Stephen J. Schueler, M.D.

Malignant Tumor of the Brain Treatment

Treatment for brain cancer depends on the type of cancer and if the cancer is primary or secondary. Primary brain cancer arises from the brain itself, whereas secondary brain cancer spreads from another organ to the brain. Treatment for secondary brain cancer depends on the type of cancer that has spread to the brain. Common cancers that spread to the brain include lung cancer, breast cancer, kidney cancer, and malignant melanoma. Treatment for primary brain cancer may include surgery, chemotherapy, or radiation therapy. Chemotherapy drugs kill rapidly growing cancer cells, while radiation therapy uses x-ray beams to destroy cancer cells. A course of radiation therapy and chemotherapy may require weeks or months.

Treatment for brain cancer may include:

For more information:

Malignant Tumor of the Brain Diet

It is important to follow a healthy diet if you have brain cancer.

Cancer and Chemotherapy Diet
Adequate nutrition is essential for the body to maintain its immune system, strength, and vitality. This is even more important for cancer patients receiving chemotherapy who require proper nutrition to fight cancer.

National Cancer Institute general guidelines

  • Avoid obesity by losing excess weight.
  • Consume alcoholic beverages in moderation, if at all.
  • Include a variety of fruits and vegetables in the daily diet.
  • Increase fiber to 20-30 grams/day with an upper limit of 35 grams.
  • Minimize consumption of salt-cured, salt-pickled, and smoked foods.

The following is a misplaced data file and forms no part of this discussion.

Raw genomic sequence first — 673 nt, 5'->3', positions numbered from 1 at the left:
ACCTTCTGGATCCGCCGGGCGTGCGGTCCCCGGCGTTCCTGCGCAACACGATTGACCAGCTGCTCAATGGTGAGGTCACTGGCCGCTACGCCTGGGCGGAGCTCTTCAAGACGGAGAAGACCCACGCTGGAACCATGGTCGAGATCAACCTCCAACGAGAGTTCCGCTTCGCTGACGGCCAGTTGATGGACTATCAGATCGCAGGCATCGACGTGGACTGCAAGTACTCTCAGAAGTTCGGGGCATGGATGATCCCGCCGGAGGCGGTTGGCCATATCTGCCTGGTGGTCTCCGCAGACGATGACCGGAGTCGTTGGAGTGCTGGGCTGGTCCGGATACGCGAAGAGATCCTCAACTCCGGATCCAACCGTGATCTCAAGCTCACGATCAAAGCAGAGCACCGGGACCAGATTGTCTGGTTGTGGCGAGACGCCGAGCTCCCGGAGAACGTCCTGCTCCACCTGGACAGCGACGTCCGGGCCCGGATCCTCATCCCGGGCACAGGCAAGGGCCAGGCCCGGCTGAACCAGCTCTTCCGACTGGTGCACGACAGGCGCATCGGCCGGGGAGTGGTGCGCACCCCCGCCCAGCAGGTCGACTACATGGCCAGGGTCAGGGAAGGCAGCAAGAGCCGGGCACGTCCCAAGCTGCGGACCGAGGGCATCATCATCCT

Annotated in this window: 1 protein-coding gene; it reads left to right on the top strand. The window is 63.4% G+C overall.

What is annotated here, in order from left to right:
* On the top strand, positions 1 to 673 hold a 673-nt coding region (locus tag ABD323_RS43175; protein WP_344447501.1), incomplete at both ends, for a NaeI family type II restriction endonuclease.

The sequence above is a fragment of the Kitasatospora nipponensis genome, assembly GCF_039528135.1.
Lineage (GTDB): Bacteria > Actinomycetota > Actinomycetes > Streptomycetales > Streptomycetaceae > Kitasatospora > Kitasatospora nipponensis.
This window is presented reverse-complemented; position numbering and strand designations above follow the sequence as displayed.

• Reduce fat intake to 30 percent of calories or less.

Goals of Nutritional Management
There are two main goals for a cancer diet. The first is the achievement and maintenance of reasonable weight. The second is the prevention or correction of nutritional imbalances and deficiencies.

Adequate calories to meet energy requirements, sufficient protein to permit tissue growth, fats, minerals, vitamins, and fluids all must be supplied in appropriate amounts to meet the patient's requirements. Careful attention to nutrition is important because malnutrition induced by cancer and its treatment adversely affects the patient and complicates further treatment of the disease.

Appetite loss in cancer is apparently a varied symptom, with diverse causes. Attention must be paid to the individual causes. The following steps are recommended:
  • Determine symptoms that might be related to appetite loss
  • Probe for specific food likes and dislikes
  • Patients should be given nutritional and dietary counseling

Practical guidelines for eating:
  • Atmosphere Does Make a Difference. An attractively set table with flowers or other such items can take your mind off a slumping appetite. Good odors also help such as baking bread and cakes. A glass of wine or beer with your doctor's approval prior to meals is helpful in generating an appetite.
  • Avoid Foods That Don't Interest You.
  • Discuss Your Eating Problems With Your Doctor. Before you try home remedies, be sure your problems are not symptoms needing medical attention, or unwanted side effects associated with the chemotherapeutic agent. Do not hesitate to ask your physician questions and to tell the doctor what seems to be bothering you.
  • Give Food A Chance. Remember that what sounds unappealing today may sound good tomorrow.
  • Make Use of Time Savers. Take advantage of time saving and effort saving foods and appliances. These include foods that can be prepared as a meal in a dish with little preparation and cooking. Frozen dinners, when served with a fruit, milk, and canned foods, such as soups, spaghetti sauce, or gravies, can be mixed easily with fresh cooked meat for a good dinner.
  • Stay Away From Raw Eggs and Raw Meats. This is particularly important if your chemotherapy makes you more susceptible to infection (most do).
  • Take Advantage of the Up Times. When you feel well, take advantage of it by eating well and by preparing meals that you can freeze for the down days. On the good days, eat when you feel hungry, even if it isn't mealtime. It is important to eat foods with good nutritional value; many nutrients can be stored in your body for later use.

Benefits of proper nutrition during chemotherapy: